A person with a wealth of experience as a Democratic insider recently told me that the political sophistication of black Americans underpinned the civil rights movement’s sensible decision to “ride the Democratic Donkey” toward securing freedoms for African Americans. I’ve thought about that comment and had a few afterthoughts:
- The gentleman from Illinois who signed the Emancipation Proclamation wasn’t riding anybody’s donkey. His starry-eyed idealism came at a price which few would argue, in hindsight, wasn’t worth the bloodshed that followed.
- Rosa Parks, in Birmingham, Alabama, didn’t mount anyone’s donkey for transportation to the front of a segregated municipal bus. Her starry-eyed idealism has earned her a rightful place among this nation’s most revered heroines
- On February 1, 1960 in my hometown of Greensboro NC, four young African-American students at AT&T University sat down at a segregated Woolworth’s lunch counter on North Elm Street, just across the way from the Kress department store where my aunt Mildred worked. My younger brother Kelly was born that very day, about a mile further down Elm Street at Moses Cone Hospital. Kelly doesn’t remember that day, but my aunt does and so does everyone in my family. History was made, thanks to four starry-eyed idealists. They didn’t mount any donkeys en route to Woolworths; nor did anyone else who took a seat at that same lunch counter six months later, by which time Woolworths was serving both black and white patrons.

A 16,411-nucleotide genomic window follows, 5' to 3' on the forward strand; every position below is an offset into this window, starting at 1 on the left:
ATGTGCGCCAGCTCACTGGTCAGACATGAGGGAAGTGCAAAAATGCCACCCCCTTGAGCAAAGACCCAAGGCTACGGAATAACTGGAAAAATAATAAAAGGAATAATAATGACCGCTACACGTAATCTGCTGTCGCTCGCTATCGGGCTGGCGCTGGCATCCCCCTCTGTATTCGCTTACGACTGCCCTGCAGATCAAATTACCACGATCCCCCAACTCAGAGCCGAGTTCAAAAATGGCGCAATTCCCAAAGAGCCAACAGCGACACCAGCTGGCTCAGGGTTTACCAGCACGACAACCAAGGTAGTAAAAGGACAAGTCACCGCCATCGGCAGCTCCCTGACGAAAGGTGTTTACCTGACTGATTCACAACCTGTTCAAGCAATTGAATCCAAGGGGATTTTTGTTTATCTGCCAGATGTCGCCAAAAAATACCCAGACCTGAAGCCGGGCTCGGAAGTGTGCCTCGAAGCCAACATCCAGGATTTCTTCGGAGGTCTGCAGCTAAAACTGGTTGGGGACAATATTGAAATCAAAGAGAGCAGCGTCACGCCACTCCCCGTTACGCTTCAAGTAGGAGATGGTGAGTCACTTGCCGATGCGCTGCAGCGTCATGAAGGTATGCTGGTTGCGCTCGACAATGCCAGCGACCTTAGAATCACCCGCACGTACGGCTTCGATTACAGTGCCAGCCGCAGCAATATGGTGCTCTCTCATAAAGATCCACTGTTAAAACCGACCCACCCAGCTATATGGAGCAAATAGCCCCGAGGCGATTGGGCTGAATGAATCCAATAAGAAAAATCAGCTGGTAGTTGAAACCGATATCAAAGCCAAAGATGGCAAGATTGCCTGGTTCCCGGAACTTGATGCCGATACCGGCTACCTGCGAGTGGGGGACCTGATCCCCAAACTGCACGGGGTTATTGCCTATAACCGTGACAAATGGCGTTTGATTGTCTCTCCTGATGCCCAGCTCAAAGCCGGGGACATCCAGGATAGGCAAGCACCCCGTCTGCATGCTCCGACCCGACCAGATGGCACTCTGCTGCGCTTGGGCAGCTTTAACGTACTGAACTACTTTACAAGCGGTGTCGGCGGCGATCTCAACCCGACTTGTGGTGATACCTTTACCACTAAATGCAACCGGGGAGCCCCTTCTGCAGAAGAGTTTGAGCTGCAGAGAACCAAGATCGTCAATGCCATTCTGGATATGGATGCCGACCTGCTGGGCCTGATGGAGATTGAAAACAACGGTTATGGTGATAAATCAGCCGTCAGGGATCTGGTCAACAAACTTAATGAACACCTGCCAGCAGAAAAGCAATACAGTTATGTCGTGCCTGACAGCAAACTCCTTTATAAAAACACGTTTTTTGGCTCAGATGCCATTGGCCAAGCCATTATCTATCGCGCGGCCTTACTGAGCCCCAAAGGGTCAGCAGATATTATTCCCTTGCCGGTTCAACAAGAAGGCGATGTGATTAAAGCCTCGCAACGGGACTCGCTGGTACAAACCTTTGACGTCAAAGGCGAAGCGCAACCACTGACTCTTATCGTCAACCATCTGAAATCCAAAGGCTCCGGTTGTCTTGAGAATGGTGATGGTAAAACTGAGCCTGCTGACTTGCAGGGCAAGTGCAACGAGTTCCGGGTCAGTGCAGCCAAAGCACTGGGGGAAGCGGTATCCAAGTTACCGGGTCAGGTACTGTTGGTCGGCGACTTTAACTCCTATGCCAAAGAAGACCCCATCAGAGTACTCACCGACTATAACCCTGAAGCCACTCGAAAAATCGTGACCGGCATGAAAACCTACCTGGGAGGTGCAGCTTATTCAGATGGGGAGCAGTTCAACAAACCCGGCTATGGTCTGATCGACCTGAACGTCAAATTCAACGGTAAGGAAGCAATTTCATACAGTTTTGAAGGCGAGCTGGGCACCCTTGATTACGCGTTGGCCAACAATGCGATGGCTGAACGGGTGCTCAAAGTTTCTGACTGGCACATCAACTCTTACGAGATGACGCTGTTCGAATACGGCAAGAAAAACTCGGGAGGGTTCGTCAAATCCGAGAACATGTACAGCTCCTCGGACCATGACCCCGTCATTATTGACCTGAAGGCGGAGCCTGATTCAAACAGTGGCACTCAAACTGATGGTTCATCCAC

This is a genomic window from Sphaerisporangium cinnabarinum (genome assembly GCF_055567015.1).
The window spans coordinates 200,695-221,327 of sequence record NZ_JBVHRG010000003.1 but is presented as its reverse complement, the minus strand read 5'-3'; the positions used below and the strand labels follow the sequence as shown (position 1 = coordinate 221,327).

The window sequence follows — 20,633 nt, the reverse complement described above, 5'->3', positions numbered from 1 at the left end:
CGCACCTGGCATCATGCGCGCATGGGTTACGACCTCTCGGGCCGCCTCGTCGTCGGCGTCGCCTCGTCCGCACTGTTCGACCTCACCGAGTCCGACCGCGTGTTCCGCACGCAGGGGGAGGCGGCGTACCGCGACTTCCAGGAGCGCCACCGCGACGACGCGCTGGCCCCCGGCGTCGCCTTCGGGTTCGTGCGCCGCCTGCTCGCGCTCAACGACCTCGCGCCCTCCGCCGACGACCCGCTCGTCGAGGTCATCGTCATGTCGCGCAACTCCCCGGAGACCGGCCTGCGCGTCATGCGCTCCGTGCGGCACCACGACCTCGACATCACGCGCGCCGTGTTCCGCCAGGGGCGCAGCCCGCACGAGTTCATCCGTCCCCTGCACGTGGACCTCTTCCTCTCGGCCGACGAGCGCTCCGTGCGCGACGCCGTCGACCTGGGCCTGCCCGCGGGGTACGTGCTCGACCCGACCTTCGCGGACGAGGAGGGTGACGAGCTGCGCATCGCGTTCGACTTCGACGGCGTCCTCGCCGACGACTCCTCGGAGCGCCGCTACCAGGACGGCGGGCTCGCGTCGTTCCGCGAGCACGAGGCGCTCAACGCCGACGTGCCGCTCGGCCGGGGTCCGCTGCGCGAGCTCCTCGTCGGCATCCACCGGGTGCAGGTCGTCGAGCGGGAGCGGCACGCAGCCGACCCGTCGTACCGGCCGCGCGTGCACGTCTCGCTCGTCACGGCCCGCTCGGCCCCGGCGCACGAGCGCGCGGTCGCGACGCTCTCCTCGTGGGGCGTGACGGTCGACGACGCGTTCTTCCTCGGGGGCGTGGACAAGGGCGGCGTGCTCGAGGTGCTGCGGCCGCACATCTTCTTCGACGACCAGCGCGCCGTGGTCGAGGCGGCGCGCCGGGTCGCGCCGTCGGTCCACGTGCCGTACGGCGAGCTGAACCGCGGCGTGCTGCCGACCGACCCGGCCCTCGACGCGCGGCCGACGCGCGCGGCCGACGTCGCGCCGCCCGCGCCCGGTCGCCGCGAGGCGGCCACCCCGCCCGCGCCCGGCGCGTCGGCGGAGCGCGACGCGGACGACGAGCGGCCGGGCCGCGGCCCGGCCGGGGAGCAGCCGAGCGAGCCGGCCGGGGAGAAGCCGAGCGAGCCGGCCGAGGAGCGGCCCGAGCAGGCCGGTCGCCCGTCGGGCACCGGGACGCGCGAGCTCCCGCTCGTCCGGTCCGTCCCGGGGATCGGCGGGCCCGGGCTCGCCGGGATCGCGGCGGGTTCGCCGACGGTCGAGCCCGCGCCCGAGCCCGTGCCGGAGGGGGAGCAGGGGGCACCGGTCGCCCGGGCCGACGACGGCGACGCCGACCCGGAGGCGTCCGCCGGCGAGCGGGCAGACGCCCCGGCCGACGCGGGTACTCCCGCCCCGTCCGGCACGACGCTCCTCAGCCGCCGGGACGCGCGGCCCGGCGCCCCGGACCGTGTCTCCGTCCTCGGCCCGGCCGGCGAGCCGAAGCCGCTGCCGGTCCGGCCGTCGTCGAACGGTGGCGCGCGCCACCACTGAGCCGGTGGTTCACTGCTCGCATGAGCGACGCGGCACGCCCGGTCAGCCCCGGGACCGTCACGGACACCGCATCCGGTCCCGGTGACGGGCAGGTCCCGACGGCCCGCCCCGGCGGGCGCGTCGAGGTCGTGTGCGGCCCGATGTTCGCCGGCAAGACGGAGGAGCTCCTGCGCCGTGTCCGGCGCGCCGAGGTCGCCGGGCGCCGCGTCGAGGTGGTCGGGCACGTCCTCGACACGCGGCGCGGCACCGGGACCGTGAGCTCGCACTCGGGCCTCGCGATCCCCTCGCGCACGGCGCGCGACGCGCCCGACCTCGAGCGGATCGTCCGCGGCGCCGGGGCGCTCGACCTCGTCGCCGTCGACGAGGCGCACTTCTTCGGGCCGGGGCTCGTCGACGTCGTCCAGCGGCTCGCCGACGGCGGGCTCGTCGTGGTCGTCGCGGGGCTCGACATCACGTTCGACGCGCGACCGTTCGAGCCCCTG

- A donkey-riding president named Lyndon Baines Johnson forced through a donkey-riding Congress the passage of the Civil Rights Act in 1964 and the Voting Rights Act in 1967. LBJ’s starry-eyed idealism drove him to secure passage of legislation that he predicted would cost his party the “loss of the South for a generation.” That action on his part was, by comparison, a far more volatile legislative undertaking than we’ve witnessed of late over civil rights issues for the LGBT community. History has proven LBJ’s prediction about his party to be correct - because he did the courageous thing, not the politically-expedient thing. Martin Luther King certainly pressed the issue before LBJ, and Dr. King was hardly one who trumpeted the virtues of taking an instrumentalist approach to securing civil liberties for African-Americans.
- The 1967 landmark Supreme Court decision in Loving v. VA (which overruled the anti-interracial marriage statutes in Virginia, Oklahoma, Delaware, Missouri and 12 other southern states) was a bold action taken by reasoned jurists. Their decision was unanimous: four of the justices were appointed by an elephant rider and the other five by donkey riders. Notwithstanding, such laws remained on the books of my state until 1976; Alabama was the last state to fall in 2000.
I’ve learned from those lessons of the past. I’ve chosen not to be held captive by conventional thinking.
I guess I’m an unreasonable man. So be it. I’m damned content with that moniker because it fits.